Any students who may need or want extra help are also always welcome to contact the CDC at OSU for specialized and individual help. The CDC has previously helped many students to find jobs.

“The advice [the CDC] gave me helped me land a summer job with the Forest Service,” an OSU forestry undergraduate student told the CDC. “[I] ended up getting a timber cruising job in a small town in northwest Montana. It was really good to have practical information about the application process and how to improve my chances.”

A natural resources graduate said the CDC helped them to tailor their resumes as well as prepare for interviews and even land jobs.

“It has supported me throughout my long journey of plain ol’ figuring out what I want to do in life by encouraging me to try it all and by teaching me how to professionally navigate the hiring process,” the natural resources graduate told the CDC.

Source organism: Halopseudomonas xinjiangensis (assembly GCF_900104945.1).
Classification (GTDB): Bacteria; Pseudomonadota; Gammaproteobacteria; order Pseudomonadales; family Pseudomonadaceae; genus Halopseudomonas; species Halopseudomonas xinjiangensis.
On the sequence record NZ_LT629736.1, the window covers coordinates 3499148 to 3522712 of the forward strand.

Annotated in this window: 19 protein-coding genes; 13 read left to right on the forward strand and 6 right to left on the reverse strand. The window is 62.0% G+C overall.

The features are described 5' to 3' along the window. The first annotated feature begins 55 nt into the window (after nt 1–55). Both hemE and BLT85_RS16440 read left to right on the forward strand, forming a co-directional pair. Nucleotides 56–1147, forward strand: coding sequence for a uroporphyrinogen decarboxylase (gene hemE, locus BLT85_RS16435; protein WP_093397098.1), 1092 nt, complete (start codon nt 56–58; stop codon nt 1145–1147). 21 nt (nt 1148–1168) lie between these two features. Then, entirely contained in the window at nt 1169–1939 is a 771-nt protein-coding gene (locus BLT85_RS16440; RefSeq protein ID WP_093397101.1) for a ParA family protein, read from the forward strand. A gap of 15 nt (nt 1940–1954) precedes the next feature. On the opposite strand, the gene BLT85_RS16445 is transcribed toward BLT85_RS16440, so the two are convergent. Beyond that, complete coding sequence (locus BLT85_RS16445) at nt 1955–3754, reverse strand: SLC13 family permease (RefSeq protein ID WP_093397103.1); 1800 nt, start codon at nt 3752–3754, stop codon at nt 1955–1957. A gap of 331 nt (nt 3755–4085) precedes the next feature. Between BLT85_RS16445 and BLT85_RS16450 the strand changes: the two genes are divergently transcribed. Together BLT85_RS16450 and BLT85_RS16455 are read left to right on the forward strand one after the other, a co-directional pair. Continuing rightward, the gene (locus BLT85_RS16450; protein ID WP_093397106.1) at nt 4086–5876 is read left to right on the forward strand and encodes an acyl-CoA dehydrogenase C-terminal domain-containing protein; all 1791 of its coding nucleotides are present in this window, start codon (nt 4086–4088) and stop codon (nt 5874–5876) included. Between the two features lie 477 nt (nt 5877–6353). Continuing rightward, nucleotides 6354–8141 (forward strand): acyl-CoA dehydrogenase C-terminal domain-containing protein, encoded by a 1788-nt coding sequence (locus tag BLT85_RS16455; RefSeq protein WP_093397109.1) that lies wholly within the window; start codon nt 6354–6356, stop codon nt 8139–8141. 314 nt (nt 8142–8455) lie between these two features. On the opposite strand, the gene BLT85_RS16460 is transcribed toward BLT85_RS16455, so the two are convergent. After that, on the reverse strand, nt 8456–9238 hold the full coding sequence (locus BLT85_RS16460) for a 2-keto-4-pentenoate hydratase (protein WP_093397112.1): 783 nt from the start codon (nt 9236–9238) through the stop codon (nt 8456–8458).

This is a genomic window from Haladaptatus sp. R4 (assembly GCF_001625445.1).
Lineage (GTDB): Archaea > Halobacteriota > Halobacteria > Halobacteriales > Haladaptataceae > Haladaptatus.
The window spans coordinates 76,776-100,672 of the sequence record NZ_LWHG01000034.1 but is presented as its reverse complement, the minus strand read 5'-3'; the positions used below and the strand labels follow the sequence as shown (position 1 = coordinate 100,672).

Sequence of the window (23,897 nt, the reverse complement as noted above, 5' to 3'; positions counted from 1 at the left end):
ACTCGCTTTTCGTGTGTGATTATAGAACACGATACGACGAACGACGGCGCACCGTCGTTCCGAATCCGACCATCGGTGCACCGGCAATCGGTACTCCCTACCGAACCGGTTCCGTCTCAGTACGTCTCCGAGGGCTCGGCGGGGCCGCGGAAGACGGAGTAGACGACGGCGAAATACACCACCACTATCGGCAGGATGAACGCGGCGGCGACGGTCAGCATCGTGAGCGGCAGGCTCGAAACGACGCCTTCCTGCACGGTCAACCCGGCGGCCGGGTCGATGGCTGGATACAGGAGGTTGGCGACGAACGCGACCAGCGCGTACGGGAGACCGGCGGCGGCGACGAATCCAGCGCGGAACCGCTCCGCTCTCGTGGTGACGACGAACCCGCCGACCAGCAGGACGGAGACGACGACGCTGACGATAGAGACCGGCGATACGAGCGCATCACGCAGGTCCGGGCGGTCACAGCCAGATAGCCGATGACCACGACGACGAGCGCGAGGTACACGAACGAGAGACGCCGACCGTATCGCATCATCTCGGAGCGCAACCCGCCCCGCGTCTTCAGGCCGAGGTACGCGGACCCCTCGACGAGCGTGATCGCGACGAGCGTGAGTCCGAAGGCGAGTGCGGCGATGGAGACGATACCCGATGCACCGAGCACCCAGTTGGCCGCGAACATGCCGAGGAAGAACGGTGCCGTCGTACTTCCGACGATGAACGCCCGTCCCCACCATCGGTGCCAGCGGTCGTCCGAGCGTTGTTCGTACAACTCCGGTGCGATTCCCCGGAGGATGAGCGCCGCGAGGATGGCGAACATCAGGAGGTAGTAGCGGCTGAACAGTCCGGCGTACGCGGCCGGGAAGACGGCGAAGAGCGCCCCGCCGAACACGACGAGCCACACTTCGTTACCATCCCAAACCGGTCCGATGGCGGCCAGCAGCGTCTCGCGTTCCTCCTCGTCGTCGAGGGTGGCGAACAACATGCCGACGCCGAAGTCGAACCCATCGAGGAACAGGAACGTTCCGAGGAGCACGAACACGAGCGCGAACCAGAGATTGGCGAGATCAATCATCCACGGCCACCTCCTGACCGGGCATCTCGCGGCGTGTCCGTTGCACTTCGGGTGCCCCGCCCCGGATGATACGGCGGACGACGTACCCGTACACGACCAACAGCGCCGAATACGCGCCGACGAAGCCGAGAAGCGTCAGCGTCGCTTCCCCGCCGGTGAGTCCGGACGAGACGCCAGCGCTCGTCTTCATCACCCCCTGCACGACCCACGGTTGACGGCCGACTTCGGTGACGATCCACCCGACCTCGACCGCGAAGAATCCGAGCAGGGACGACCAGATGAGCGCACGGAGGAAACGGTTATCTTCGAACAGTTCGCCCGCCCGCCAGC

For any students who are interested, the CDC is always available to help students strengthen their resumes and prepare for interviews, and they’re always open to giving advice. 

“One of my biggest pieces of advice for applicants is that a lot of people don’t want to go beyond the job board,” Hoskins said. “They’re like ‘I find a job, I apply for it, I hold my breath and I hope something happens…’ But the people who actually get jobs are almost always the people who are networking.” 

The CDC is currently operating remotely due to COVID-19. They are accepting both drop-in and scheduled appointments. Their office hours are Monday through Friday from 8 a.m. to 5 p.m. and drop-in hours are Monday through Friday from 10 a.m. to 3 p.m.